What do all these details have to do with your metal roof leak?
Mistakes in design and installation for metal roofs are the source of the vast majority of major problems. Again, this is because metal roofing requires custom planning for each roof, rather than the rather routine task of installing a shingle roof.
What’s worse is that these mistakes are not always immediately evident after an installation, and can often take time to develop.
These are the top 5 metal roof leak problems:
- Openings in Horizontal Seams
- Openings in Penetration Flashing
- Oxidized Metal Roof
- Open Ridge / Headwall Flashing
- Fasteners Backing Out
Metal Roof Leak Common Causes In Detail
Horizontal Seam Issues (Openings):
Sometimes metal roof panels won’t extend to the full rafter length of the building. This ends up being a design flaw, which at times, the project designer has to limit the length of panels based on expansion and contraction during winter and summer months.
The problem is, horizontal seams tend to separate over time. In hydrostatic metal roofs, this creates an opening that allows water to enter back into the building, rather than drain away properly.
Penetration Flashing Issues (Openings):
Due to the nature of metal, metal roofs are more prone to expansion and contraction. As a result, the metal panels are actually moving because of the different temperatures that naturally occur between different seasons.
This movement puts stress at every point where pieces of metal attach to one another as well as in the penetrations throughout the metal roof system. This stress causes a breakdown of the flashings at the penetrations, which causes the roof to leak.
Metal roofs are all constructed by attaching separate, individual metal panels together at seams and interlocking them or otherwise connecting them together. Once the metal roof is installed, it’s very difficult to remove and disassemble, unlike asphalt shingles where you can disassemble a few to repair, and simply replace the missing shingles. Generally, for a metal roof a whole section is going to have to be replaced to do this kind of repair.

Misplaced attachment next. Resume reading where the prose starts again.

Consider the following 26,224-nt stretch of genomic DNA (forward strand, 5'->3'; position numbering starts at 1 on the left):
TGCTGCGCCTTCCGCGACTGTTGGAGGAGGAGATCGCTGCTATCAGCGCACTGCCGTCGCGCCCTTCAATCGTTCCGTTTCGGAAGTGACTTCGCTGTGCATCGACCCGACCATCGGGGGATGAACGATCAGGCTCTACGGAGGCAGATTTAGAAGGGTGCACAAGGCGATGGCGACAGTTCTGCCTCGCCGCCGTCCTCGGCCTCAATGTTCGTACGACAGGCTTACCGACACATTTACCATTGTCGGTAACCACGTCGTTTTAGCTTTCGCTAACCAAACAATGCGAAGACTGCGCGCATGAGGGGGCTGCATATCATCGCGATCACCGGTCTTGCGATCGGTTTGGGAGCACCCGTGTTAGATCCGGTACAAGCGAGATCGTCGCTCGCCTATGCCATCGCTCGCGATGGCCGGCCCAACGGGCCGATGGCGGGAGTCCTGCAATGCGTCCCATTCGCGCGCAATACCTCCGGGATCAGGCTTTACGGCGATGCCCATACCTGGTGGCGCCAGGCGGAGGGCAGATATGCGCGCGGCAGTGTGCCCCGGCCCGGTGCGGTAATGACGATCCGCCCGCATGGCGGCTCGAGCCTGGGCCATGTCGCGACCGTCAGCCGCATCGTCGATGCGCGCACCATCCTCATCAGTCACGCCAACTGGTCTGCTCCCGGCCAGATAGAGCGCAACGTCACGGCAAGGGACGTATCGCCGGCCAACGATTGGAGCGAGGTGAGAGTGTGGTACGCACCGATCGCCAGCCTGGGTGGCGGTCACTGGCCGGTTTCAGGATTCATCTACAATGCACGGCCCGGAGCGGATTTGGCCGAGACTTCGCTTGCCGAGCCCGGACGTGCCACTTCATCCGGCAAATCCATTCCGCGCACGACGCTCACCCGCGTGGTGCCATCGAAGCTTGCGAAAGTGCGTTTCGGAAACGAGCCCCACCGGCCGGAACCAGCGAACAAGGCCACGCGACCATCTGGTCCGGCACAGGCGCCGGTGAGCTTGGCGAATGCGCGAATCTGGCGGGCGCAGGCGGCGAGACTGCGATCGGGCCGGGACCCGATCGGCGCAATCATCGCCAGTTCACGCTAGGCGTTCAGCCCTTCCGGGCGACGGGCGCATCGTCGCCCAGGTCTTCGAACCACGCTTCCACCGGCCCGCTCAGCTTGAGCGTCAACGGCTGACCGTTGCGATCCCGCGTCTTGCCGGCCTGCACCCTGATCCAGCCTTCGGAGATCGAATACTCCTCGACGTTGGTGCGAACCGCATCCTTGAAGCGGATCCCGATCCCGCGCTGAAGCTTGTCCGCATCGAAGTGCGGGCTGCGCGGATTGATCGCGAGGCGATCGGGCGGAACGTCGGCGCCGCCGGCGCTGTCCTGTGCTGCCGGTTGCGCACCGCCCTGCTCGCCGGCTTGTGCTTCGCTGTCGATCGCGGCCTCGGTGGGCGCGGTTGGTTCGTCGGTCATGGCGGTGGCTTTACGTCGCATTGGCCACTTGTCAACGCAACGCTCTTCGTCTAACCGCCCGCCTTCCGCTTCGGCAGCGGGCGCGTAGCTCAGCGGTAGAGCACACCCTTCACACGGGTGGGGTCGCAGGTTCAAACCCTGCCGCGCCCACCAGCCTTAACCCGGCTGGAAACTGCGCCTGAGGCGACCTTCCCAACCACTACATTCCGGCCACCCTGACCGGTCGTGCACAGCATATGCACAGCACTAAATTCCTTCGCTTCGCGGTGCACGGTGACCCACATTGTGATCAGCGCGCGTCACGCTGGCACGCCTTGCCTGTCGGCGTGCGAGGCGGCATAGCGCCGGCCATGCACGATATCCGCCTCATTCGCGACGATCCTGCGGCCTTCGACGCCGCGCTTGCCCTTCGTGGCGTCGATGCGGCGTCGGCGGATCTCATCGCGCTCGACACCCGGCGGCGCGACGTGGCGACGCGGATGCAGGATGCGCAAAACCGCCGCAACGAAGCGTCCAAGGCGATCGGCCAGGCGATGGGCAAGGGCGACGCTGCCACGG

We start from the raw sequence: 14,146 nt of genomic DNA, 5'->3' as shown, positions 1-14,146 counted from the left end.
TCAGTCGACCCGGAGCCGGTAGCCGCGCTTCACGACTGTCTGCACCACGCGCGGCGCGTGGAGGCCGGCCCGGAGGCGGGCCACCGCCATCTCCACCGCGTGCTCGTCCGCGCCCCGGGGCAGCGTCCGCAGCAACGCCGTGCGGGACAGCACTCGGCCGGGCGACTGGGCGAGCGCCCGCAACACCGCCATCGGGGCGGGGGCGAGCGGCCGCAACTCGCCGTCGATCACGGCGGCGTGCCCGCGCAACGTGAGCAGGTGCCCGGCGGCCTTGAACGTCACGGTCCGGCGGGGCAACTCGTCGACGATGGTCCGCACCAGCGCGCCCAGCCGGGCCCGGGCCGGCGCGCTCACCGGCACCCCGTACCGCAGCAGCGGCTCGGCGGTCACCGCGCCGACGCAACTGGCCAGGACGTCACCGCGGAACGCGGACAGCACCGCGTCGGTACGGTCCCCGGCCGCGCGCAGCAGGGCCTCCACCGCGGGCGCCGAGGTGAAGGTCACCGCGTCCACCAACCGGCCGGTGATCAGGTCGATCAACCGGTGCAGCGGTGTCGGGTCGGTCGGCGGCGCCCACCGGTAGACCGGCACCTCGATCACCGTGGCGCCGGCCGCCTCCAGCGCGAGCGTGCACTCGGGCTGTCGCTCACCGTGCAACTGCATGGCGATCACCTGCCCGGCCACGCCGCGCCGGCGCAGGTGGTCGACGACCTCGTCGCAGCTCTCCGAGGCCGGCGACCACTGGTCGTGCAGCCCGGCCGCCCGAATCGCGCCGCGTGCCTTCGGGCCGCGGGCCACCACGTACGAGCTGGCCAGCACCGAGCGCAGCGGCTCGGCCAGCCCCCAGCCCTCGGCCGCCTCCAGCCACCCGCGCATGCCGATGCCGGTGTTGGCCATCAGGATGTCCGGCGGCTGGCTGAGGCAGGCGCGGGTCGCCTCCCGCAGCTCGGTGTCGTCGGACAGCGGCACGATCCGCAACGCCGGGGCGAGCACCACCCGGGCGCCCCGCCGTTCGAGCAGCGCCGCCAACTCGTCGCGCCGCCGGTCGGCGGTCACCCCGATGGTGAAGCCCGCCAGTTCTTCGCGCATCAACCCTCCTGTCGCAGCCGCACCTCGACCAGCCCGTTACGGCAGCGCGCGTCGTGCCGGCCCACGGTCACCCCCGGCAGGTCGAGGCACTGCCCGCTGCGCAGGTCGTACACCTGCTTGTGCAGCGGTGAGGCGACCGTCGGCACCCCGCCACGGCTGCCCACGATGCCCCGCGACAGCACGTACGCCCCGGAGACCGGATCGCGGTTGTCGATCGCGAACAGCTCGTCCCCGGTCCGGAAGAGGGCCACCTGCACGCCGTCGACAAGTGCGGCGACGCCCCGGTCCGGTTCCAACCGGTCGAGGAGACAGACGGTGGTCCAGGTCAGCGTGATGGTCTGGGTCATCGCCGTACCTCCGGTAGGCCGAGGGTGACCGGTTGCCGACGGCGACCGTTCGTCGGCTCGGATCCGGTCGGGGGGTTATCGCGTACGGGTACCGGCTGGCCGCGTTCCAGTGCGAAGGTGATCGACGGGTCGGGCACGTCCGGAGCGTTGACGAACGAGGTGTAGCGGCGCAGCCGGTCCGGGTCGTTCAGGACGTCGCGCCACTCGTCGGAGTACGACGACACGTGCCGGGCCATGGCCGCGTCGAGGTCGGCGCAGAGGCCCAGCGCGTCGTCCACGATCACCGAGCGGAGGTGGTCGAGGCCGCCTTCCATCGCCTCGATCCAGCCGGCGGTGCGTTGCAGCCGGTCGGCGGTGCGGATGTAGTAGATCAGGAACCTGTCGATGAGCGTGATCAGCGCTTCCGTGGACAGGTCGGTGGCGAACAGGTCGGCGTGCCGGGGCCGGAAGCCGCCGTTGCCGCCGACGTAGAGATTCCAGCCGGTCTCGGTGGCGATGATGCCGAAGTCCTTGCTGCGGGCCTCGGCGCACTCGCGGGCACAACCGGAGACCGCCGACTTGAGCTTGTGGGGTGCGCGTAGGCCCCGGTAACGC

Metal Roof Oxidation
Usually the metal your roof is made out of is going to come from a variety of metals including steel, aluminum, tin, copper and zinc. Some of those materials can become oxidized over time. The vast majority of metal roofs are made from sheet metal that is coated with a protective surface to prevent oxidation, but over time the coating will wear away and leave the panels vulnerable to oxidation.
Fasteners backing out
Fasteners typically hold together a metal roof, and usually they come in a combination of both exposed and concealed fasteners. Usually these are either going to be the nails or the screws that physically hold everything together and they usually have a neoprene washer that acts as a seal.
However, over time these fasteners can slowly “back out” of their original position. This can be caused by excess wind over time, natural expansion and contraction “pushing” them out over time, even freezing and then thawing out.
Open Ridge and Headwall Flashing
Ultimately, any roof system has to end or “terminate” onto the surface of the building. These connecting points are often the most vulnerable of any roof system, because you have to match the connection between metal and and ‘wall’ material.
In many cases, poor attention to detail from the original installation causes a few missed spots that end up with leaks coming through (as these areas tend to see the most volume of water passing over them, since typically roof-wall connectors are right where water is designed to drain off the roof). Initially, waterproof underlayment helps protect the roof system against blowback, but as the underlayment ages, moisture can build up and penetrate the roof system, causing your roof to leak.